In Torrevieja it’s very common for people who don’t usually reside in Spain to buy a home, either to spend their summer in it, to rent it, as an investment, or with views towards a quiet retirement. Therefore, today we have decided to write about the taxes that a non-resident in Torrevieja must pay.
If you’re reading this article because you are a foreigner who wants to buy a house in Spain, I recommend you take a look at last week’s post; an updated guide for 2019 that will help you make the purchase of your home as easy as possible.
Have you read it yet? Then let’s talk about taxes.
What does non-resident mean?
Non-resident does not mean the same as foreigner, although the two definitions often go hand in hand. According to the Spanish Tax Agency, a person is resident in the Spanish territory when he meets any of these three characteristics:
- Remains 183 days or more in Spain during the year.
- The basis of their economic activities or interests is in Spain, either directly or indirectly.
- The spouse not legally separated and the minor children who depend on that person reside in Spain.
If you meet any of these three characteristics, then you are resident in Spain, and the taxes you should know if you live in Torrevieja are these.
If you do not meet any of these characteristics, read on.
Property Tax (Impuesto sobre Bienes Inmuebles, or IBI)
The IBI is a tax paid by both residents and non-residents. It is a municipal tax that is managed by the town hall and is paid annually.
To calculate it, the first thing to find out is the cadastral value of the home, which is in the land registry. Then, this cadastral value is multiplied on a coefficient that changes according to the municipality; for Torrevieja in 2019, this coefficient is 0.4105% in the case of most houses.
Therefore, the formula for calculating IBI in Torrevieja is as follows:
[Cadastral Value] x 0.4105 / 100.
If we had a property with a cadastral value of € 50,000, the IBI would be calculated as follows:
€ 50,000 x 0.4105 / 100 = € 202.25
On some occasions, there are bonuses that can be applied to this amount to reduce the total to be paid.
Non-Resident Income Tax (IRNR) for own-use housing
It’s necessary to understand that even if the owner resides outside Spain, they have the obligation to declare the gains or possible gains of the property to the Spanish Tax Agency. The IRNR is calculated on this statement, and depends on the use that is given to the property, that is, own use or lease.
In the event that the property is for own use, or what is the same, isn’t beingrented, the first thing to do is calculate what amount must be declared. Hacienda assumes that any property can generate profits, regardless of whether it is rented or not, and calculates this amount at a percentage of the cadastral value of the home.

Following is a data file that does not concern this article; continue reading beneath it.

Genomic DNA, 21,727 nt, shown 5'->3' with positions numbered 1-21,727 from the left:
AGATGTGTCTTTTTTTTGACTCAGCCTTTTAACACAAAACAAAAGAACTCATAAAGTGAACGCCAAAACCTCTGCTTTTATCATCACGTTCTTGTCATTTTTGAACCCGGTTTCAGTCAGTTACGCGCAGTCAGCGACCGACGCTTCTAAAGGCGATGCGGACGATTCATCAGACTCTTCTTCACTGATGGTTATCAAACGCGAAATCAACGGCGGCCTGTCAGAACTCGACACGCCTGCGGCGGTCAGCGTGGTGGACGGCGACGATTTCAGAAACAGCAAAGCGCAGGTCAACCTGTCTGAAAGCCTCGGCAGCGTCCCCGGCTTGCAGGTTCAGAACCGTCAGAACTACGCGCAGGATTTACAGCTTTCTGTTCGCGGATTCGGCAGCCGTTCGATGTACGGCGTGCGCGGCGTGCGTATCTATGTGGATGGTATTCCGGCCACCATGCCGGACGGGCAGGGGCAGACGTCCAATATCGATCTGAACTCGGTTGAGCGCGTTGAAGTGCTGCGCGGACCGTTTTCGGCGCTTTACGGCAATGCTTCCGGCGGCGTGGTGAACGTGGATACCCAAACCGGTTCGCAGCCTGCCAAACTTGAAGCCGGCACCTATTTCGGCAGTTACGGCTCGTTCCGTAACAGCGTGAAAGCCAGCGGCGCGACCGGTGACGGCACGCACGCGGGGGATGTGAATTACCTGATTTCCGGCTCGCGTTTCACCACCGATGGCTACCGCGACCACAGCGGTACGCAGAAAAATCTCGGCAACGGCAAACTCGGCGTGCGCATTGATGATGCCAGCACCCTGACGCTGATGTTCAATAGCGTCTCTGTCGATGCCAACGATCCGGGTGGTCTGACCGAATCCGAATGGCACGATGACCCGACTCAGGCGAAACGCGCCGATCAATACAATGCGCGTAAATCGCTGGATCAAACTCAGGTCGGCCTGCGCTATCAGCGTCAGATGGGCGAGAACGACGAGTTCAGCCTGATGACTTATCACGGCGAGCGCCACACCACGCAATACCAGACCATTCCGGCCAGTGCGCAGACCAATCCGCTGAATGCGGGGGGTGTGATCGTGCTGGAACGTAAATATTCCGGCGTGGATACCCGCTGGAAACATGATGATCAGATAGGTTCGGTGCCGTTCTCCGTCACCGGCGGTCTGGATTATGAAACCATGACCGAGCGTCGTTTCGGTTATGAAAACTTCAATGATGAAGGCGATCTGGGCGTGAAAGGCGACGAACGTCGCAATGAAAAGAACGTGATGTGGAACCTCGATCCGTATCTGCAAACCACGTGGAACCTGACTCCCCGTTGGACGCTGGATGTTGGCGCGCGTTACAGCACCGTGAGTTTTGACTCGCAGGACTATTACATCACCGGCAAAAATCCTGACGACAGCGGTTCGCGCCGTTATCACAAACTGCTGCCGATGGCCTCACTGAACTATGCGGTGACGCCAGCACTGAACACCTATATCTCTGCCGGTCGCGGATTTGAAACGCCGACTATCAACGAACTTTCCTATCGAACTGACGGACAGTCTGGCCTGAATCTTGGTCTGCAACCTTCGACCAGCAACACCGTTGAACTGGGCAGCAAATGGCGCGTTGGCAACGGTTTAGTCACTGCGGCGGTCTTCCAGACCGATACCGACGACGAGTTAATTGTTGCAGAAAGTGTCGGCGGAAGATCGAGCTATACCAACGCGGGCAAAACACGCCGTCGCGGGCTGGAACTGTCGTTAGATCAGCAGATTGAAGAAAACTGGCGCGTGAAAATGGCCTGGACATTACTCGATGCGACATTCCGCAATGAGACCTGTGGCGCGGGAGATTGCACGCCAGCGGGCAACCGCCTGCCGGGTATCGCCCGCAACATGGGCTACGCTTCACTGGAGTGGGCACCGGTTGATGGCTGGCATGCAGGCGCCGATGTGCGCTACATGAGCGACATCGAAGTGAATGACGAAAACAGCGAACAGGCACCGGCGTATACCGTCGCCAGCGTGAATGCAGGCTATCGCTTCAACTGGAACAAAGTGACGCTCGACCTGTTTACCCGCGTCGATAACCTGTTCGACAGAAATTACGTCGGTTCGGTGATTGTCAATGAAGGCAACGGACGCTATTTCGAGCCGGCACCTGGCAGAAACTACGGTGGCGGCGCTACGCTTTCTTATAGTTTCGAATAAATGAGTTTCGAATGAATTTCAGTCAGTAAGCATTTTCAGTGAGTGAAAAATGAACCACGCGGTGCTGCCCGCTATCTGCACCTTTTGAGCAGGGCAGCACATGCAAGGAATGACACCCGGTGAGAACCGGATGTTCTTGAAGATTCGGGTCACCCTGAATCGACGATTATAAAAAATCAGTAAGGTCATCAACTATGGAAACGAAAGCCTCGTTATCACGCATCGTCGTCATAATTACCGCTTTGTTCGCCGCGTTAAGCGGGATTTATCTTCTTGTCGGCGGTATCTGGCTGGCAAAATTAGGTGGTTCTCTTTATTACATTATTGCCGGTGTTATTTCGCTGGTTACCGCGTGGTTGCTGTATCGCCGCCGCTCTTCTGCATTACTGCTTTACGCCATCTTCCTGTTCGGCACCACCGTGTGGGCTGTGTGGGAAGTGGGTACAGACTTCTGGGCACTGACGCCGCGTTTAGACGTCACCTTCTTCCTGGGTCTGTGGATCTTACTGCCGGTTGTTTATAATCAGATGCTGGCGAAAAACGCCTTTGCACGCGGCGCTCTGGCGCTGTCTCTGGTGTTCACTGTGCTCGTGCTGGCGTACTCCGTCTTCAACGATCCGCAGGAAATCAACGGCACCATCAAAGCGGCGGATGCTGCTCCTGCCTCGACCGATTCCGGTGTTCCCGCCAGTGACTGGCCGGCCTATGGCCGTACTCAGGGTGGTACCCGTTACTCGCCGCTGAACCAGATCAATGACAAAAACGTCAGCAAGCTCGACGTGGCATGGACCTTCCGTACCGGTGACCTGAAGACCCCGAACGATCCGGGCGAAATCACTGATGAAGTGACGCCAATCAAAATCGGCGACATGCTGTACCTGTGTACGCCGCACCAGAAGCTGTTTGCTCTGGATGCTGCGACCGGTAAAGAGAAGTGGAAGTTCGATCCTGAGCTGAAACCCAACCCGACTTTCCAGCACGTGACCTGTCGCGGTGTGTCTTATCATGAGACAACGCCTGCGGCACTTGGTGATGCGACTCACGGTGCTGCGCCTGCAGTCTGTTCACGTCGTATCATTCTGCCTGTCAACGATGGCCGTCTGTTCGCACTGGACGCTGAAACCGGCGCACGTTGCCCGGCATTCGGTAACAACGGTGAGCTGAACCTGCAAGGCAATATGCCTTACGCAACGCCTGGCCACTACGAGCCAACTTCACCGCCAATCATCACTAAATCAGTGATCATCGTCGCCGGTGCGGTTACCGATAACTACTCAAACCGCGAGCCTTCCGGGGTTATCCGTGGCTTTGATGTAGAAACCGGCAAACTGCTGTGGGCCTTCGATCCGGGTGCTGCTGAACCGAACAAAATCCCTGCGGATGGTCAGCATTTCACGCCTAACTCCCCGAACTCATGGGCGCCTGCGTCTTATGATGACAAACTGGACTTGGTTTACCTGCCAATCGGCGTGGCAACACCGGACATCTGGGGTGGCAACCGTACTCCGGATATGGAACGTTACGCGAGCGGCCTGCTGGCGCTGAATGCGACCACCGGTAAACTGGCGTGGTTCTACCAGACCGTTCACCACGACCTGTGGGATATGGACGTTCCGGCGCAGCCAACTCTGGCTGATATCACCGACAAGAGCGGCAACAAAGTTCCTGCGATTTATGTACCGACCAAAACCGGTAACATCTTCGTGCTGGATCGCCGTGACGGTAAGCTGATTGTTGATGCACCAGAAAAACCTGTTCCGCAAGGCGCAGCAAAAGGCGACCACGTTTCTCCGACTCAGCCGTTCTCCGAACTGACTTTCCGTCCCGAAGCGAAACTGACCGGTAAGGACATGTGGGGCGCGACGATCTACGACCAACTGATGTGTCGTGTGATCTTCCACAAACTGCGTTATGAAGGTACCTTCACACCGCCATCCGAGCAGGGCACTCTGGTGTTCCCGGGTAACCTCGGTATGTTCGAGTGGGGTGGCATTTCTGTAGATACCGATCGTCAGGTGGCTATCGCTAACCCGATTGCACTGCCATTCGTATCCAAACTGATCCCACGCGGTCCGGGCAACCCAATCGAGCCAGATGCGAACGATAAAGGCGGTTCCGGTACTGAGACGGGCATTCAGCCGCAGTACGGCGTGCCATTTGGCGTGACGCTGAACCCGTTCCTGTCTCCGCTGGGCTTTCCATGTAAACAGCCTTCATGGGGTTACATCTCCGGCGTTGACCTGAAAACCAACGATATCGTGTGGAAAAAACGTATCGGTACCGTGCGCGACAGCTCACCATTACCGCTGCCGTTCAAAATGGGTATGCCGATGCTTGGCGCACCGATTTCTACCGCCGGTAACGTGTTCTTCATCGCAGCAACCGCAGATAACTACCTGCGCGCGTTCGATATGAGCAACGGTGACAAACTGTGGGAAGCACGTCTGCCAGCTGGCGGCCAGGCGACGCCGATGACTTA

If the cadastral value of the home has been revised in the last 10 years, the percentage that is applied is 1.1%. On the other hand, if the cadastral value is not up to date, the percentage that is applied is 2%.
Thus, the yield to be declared for a house with a cadastral value of € 50,000, updated less than 10 years ago, would be this:
€ 50,000 x 1.1 / 100 = € 550
This yield to be declared is the tax base on which the Income Tax of Non-Residents is calculated. Depending on where the owner of the property resides, the coefficient varies. Since 2015, the tax rate is 19% for residents of the EU, Iceland and Norway, and 24% for other taxpayers.
Therefore, for an owner residing in Belgium, for example (resident in the EU), the total that they should pay for the house of cadastral value of € 50,000 would be:
€ 550 x 19/100 = € 104.5 per year
The declaration is made during the calendar year following the accrual date, which is December 31, by means of model 210 Income Tax of Non-Residents without permanent establishment, and a model 210 must be submitted for each property.
Non-Resident Income Tax (IRNR) for rented homes
If the house is rented to an individual, the yield to be declared will be the total amount the tenant is paying, without deducting any expenses.
The tax rates are the same as in the previous case; 19% for residents in the EU, Iceland and Norway, and 24% for other taxpayers. Likewise, model 210 is used to declare, with the difference that the term of presentation and entry will be of the first 20 calendar days in the months of April, July, October and January, and will be calculated and paid quarterly.
Take as an example a resident in Argentina who has their house in Torrevieja rented for € 400 per month. The first quarter of the year, from January to March, would have to declare a total of € 1200, that is, € 400 multiplied by three months paid. Therefore, the total they should pay would be:
€ 1200 x 24/100 = € 288
This, multiplied by 4 quarters per year, would give a total of € 1152 per year for IRNR.
Wealth Tax (Impuesto sobre el Patrimonio, or IP)
The Property Tax was abolished in 2008, but it was recovered in 2011 due to the economic crisis, since it represents a very high collection for the Autonomous Communities. This tax affects any person who owns property in Spain, either resident or non-resident. In principle it was a tax that would only be extended for two years, but has been renewed annually. Therefore, it is impossible to know if next year it will be necessary to pay it or not.
In the event that it is necessary to pay it, it is important to say that the tax varies depending on each community. In the case of the Valencian Community, and therefore Torrevieja, the exempt minimum is € 600,000. That is, if your total assets in Spain have a value of € 600,000 or less, you should not pay anything. In addition, for taxpayers with a mental disability with a degree of disability equal to or greater than 33%, and for taxpayers with a physical or sensory disability with a degree of disability equal to or greater than 65%, the amount of the exempt minimum is 1,000,000 €.